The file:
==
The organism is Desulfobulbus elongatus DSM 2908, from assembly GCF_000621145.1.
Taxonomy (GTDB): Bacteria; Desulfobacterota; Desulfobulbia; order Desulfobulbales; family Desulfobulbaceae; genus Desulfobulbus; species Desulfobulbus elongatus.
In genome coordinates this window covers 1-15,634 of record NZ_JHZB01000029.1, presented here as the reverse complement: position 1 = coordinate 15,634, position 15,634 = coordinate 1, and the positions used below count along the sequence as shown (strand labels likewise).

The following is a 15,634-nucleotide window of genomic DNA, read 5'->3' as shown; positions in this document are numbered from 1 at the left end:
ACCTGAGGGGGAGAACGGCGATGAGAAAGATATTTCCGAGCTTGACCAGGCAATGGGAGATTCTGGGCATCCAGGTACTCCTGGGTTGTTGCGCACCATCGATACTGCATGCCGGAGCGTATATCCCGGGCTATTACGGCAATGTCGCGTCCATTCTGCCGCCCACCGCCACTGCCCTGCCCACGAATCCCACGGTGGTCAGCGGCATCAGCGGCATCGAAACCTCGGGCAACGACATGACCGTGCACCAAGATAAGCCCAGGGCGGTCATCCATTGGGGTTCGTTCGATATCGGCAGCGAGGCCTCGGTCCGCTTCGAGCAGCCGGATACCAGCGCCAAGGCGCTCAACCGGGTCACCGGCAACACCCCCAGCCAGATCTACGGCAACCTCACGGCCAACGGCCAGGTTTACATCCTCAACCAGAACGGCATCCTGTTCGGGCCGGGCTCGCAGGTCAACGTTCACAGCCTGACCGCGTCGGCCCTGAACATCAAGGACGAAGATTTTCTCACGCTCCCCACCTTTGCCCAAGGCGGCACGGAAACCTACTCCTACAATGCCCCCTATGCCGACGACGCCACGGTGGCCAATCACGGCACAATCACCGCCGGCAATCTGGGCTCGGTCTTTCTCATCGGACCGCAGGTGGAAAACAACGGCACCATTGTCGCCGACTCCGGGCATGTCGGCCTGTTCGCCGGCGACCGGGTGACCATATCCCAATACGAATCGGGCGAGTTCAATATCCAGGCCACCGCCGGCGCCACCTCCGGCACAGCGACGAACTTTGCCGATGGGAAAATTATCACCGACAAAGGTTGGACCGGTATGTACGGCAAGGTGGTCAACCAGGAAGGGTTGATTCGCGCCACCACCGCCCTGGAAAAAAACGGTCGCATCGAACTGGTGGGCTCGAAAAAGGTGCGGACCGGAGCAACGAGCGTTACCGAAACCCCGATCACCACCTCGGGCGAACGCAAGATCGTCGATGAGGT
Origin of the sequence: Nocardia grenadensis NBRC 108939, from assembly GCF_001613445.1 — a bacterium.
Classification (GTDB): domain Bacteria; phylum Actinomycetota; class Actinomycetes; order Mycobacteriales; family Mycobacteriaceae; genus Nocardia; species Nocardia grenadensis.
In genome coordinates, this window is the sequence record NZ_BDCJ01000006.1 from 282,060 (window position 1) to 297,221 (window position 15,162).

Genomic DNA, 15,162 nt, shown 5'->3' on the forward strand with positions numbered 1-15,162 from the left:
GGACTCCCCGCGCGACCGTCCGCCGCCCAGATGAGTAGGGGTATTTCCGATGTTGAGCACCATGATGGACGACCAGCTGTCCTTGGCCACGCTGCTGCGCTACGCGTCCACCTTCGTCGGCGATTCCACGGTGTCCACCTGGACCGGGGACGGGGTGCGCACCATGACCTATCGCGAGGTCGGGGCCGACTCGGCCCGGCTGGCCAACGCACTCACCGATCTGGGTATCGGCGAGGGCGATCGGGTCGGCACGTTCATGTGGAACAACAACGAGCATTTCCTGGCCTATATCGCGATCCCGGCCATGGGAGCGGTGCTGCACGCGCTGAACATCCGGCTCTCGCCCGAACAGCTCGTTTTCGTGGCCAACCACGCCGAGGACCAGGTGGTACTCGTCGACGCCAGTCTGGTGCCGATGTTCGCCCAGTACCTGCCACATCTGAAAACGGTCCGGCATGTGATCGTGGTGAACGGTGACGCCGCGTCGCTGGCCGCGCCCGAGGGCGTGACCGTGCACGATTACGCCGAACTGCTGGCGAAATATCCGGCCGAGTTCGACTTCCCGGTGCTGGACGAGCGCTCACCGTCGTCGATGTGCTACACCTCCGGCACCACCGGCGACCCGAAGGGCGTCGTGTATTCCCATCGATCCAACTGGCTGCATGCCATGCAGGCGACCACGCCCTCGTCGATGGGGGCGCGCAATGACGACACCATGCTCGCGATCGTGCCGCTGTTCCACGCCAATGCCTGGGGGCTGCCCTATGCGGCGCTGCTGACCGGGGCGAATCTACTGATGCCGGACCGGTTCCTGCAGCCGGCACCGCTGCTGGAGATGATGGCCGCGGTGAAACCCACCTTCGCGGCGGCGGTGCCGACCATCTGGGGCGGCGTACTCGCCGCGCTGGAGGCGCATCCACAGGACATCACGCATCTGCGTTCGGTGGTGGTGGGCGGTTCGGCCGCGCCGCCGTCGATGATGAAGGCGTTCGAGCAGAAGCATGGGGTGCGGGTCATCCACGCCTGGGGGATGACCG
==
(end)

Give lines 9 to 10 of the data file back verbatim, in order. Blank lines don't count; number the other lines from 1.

Genomic DNA, 15,162 nt, shown 5'->3' on the forward strand with positions numbered 1-15,162 from the left:
GGACTCCCCGCGCGACCGTCCGCCGCCCAGATGAGTAGGGGTATTTCCGATGTTGAGCACCATGATGGACGACCAGCTGTCCTTGGCCACGCTGCTGCGCTACGCGTCCACCTTCGTCGGCGATTCCACGGTGTCCACCTGGACCGGGGACGGGGTGCGCACCATGACCTATCGCGAGGTCGGGGCCGACTCGGCCCGGCTGGCCAACGCACTCACCGATCTGGGTATCGGCGAGGGCGATCGGGTCGGCACGTTCATGTGGAACAACAACGAGCATTTCCTGGCCTATATCGCGATCCCGGCCATGGGAGCGGTGCTGCACGCGCTGAACATCCGGCTCTCGCCCGAACAGCTCGTTTTCGTGGCCAACCACGCCGAGGACCAGGTGGTACTCGTCGACGCCAGTCTGGTGCCGATGTTCGCCCAGTACCTGCCACATCTGAAAACGGTCCGGCATGTGATCGTGGTGAACGGTGACGCCGCGTCGCTGGCCGCGCCCGAGGGCGTGACCGTGCACGATTACGCCGAACTGCTGGCGAAATATCCGGCCGAGTTCGACTTCCCGGTGCTGGACGAGCGCTCACCGTCGTCGATGTGCTACACCTCCGGCACCACCGGCGACCCGAAGGGCGTCGTGTATTCCCATCGATCCAACTGGCTGCATGCCATGCAGGCGACCACGCCCTCGTCGATGGGGGCGCGCAATGACGACACCATGCTCGCGATCGTGCCGCTGTTCCACGCCAATGCCTGGGGGCTGCCCTATGCGGCGCTGCTGACCGGGGCGAATCTACTGATGCCGGACCGGTTCCTGCAGCCGGCACCGCTGCTGGAGATGATGGCCGCGGTGAAACCCACCTTCGCGGCGGCGGTGCCGACCATCTGGGGCGGCGTACTCGCCGCGCTGGAGGCGCATCCACAGGACATCACGCATCTGCGTTCGGTGGTGGTGGGCGGTTCGGCCGCGCCGCCGTCGATGATGAAGGCGTTCGAGCAGAAGCATGGGGTGCGGGTCATCCACGCCTGGGGGATGACCG